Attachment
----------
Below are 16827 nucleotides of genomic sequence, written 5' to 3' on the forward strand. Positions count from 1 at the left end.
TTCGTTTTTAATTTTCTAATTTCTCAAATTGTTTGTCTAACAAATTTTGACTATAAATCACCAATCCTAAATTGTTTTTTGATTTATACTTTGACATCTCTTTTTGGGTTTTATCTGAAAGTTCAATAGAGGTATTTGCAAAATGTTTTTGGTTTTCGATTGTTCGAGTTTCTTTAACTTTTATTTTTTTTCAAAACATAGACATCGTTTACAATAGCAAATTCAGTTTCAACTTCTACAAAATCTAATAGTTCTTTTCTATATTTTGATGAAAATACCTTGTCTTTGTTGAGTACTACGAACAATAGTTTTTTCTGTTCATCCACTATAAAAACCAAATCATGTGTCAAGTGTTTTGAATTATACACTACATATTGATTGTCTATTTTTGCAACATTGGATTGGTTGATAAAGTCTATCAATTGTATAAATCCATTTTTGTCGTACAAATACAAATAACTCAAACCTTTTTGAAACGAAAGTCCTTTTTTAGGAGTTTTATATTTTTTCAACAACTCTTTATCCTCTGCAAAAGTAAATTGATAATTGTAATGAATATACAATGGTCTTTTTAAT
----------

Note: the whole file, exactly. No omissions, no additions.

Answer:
Below are 16827 nucleotides of genomic sequence, written 5' to 3' on the forward strand. Positions count from 1 at the left end.
TTCGTTTTTAATTTTCTAATTTCTCAAATTGTTTGTCTAACAAATTTTGACTATAAATCACCAATCCTAAATTGTTTTTTGATTTATACTTTGACATCTCTTTTTGGGTTTTATCTGAAAGTTCAATAGAGGTATTTGCAAAATGTTTTTGGTTTTCGATTGTTCGAGTTTCTTTAACTTTTATTTTTTTTCAAAACATAGACATCGTTTACAATAGCAAATTCAGTTTCAACTTCTACAAAATCTAATAGTTCTTTTCTATATTTTGATGAAAATACCTTGTCTTTGTTGAGTACTACGAACAATAGTTTTTTCTGTTCATCCACTATAAAAACCAAATCATGTGTCAAGTGTTTTGAATTATACACTACATATTGATTGTCTATTTTTGCAACATTGGATTGGTTGATAAAGTCTATCAATTGTATAAATCCATTTTTGTCGTACAAATACAAATAACTCAAACCTTTTTGAAACGAAAGTCCTTTTTTAGGAGTTTTATATTTTTTCAACAACTCTTTATCCTCTGCAAAAGTAAATTGATAATTGTAATGAATATACAATGGTCTTTTTAAT